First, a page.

Psychological Anthropology

Author: Robert A. LeVine
Publisher: John Wiley & Sons
ISBN: 1405105755
Format: PDF, ePub, Docs
Download Now
Psychological Anthropology: A Reader in Self in Culture presents a selection of readings from recent and classical literature with a rich diversity of insights into the individual and society. Presents the latest psychological research from a variety of global cultures Sheds new light on historical continuities in psychological anthropology Explores the cultural relativity of emotional experience and moral concepts among diverse peoples, the Freudian influence and recent psychoanalytic trends in anthropology Addresses childhood and the acquisition of culture, an ethnographic focus on the self as portrayed in ritual and healing, and how psychological anthropology illuminates social change

Watching the English Second Edition

Author: Kate Fox
Publisher: Nicholas Brealey
ISBN: 1857889177
Format: PDF, Docs
Download Now
The international hit returns with even more wit and insight into the hidden rules that make England English.

Hierarchy in the Forest

Author: Christopher BOEHM
Publisher: Harvard University Press
ISBN: 9780674028449
Format: PDF, Docs
Download Now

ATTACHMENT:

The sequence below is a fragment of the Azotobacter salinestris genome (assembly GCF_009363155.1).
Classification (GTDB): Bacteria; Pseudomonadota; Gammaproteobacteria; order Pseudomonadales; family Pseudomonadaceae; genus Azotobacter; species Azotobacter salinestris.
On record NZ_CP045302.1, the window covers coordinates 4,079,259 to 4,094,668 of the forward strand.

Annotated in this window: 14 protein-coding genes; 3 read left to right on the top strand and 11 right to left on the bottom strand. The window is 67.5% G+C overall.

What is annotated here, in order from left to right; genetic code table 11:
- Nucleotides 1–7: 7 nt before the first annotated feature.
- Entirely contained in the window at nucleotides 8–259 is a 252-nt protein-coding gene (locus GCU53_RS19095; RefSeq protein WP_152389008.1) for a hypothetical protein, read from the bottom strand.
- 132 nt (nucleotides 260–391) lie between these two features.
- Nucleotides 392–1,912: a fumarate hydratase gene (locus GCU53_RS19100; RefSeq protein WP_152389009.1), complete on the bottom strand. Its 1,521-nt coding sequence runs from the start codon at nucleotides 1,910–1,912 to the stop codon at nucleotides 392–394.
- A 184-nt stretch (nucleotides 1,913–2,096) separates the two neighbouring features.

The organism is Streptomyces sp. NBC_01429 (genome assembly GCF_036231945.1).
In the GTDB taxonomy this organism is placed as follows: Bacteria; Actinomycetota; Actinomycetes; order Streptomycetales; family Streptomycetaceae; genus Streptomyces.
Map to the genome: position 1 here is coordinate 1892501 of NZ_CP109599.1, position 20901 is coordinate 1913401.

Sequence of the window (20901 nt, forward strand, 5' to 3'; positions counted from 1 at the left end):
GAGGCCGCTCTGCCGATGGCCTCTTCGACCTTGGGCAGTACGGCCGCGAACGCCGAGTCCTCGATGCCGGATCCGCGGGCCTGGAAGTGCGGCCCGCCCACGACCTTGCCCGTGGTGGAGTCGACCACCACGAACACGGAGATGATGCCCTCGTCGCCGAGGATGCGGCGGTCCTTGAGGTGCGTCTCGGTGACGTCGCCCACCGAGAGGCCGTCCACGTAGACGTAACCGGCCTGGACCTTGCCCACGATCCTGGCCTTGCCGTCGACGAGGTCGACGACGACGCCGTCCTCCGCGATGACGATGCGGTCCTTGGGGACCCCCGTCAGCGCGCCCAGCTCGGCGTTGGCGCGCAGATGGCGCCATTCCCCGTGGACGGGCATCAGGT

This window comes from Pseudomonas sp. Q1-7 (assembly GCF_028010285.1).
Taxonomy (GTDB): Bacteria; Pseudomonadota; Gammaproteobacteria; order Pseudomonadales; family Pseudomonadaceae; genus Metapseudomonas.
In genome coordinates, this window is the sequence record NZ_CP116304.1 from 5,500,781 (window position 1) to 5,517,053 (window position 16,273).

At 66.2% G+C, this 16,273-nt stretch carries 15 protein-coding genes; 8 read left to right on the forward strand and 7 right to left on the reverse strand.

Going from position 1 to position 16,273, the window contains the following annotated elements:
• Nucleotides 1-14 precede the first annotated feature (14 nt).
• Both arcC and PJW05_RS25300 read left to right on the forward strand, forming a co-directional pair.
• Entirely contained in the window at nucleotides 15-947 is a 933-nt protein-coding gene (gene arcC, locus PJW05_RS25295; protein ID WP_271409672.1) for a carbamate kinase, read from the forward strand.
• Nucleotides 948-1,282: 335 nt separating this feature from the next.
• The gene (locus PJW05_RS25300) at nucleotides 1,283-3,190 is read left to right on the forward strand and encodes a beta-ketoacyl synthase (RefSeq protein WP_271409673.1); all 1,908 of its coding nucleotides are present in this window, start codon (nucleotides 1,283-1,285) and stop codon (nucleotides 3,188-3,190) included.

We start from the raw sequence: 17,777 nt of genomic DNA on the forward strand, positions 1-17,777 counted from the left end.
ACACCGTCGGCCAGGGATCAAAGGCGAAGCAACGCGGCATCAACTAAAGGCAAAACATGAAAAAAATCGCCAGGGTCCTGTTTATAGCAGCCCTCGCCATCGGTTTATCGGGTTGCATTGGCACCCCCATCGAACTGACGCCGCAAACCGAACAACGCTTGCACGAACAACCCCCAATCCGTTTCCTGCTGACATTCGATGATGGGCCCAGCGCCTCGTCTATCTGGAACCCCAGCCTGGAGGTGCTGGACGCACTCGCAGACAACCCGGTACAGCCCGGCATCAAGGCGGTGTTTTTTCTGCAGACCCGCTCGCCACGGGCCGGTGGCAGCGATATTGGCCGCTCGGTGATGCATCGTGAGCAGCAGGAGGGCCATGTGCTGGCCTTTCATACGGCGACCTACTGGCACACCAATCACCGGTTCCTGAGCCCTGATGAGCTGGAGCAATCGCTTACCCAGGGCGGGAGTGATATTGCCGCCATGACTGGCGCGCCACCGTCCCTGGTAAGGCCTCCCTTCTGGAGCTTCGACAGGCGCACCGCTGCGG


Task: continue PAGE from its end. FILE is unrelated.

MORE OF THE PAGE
Are humans by nature hierarchical or egalitarian? Hierarchy in the Forest addresses this question by examining the evolutionary origins of social and political behavior. Christopher Boehm, an anthropologist whose fieldwork has focused on the political arrangements of human and nonhuman primate groups, postulates that egalitarianism is in effect a hierarchy in which the weak combine forces to dominate the strong. The political flexibility of our species is formidable: we can be quite egalitarian, we can be quite despotic. Hierarchy in the Forest traces the roots of these contradictory traits in chimpanzee, bonobo, gorilla, and early human societies. Boehm looks at the loose group structures of hunter-gatherers, then at tribal segmentation, and finally at present-day governments to see how these conflicting tendencies are reflected. Hierarchy in the Forest claims new territory for biological anthropology and evolutionary biology by extending the domain of these sciences into a crucial aspect of human political and social behavior. This book will be a key document in the study of the evolutionary basis of genuine altruism. Table of Contents: The Question of Egalitarian Society Hierarchy and Equality Putting Down Aggressors Equality and Its Causes A Wider View of Egalitarianism The Hominoid Political Spectrum Ancestral Politics The Evolution of Egalitarian Society Paleolithic Politics and Natural Selection Ambivalence and Compromise in Human Nature References Index Reviews of this book: This well-written book, geared toward an audience with background in the behavioral and evolutionary sciences but accessible to a broad readership, raises two general questions: 'What is an egalitarian society?' and 'How have these societies evolved?'...[Christopher Boehm] takes the reader on a journey from the Arctic to the Americas, from Australia to Africa, in search of hunter-gatherer and tribal societies that emanate the egalitarian ethos--one that promotes generosity, altruism and sharing but forbids upstartism, aggression and egoism. Throughout this journey, Boehm tantalizes the reader with vivid anthropological accounts of ridicule, criticism, ostracism and even execution--prevalent tactics used by subordinates in egalitarian societies to level the social playing field...Hierarchy in the Forest is an interesting and thought-provoking book that is surely an important contribution to perspectives on human sociality and politics. --Ryan Earley, American Scientist Reviews of this book: Combing an exhaustive ethnographic survey of human societies from groups of hunter-gatherers to contemporary residents of the Balkans with a detailed analysis of the behavioral attributes of non-human primates (chimpanzees, gorillas, bonobos), Boehm focuses on whether humans are hierarchical or egalitarian by nature...[Boehm's hypotheses] are invariably intriguing and well documented...He raises topics of wide interest and his book should get attention. --Publishers Weekly Boehm has been the first to look at egalitarianism with a cold, unromantic eye. He sees it as a victory over hierarchical tendencies, which are equally marked in our species. I would predict that his insightful examination will reverberate within anthropology and the social sciences as well as among biologists interested in the evolution of social systems. --Frans de Waal, Emory University Hierarchy in the Forest is an original and stimulating contribution to thinking about the origins of egalitarianism. I personally find Boehm's ideas convincing, but whether one agrees with him or not, he has formulated his hypotheses in such a way that this book is likely to set the terms of the discussion for the forseeable future. --Barbara Smuts, University of Michigan The most unique and interesting feature of this clear, well written book is the way Boehm links the study of nonhuman primates (particularly chimpanzees) to traditional concepts of political anthropology. As a political scientist, I was intrigued by Boehm's suggestion that democracy, both ancient and modern, could be understood as the expression of the same natural dispositions that support the egalitarianism of nomadic bands and sedentary tribes. I expect that many scholars in biology, anthropology, and the social sciences would learn from this stimulating book. Even those who disagree with Boehm's arguments are likely to be provoked in instructive ways. --Larry Arnhart, Northern Illinois University Chris Boehm boldly and cogently attacks a whole orthodoxy in anthropology which sees hunter-gatherer 'egalitarianism' as somehow the basic form of human society. No praise can be too high for Boehm's brilliant and courageous book. --Robin Fox, Rutgers University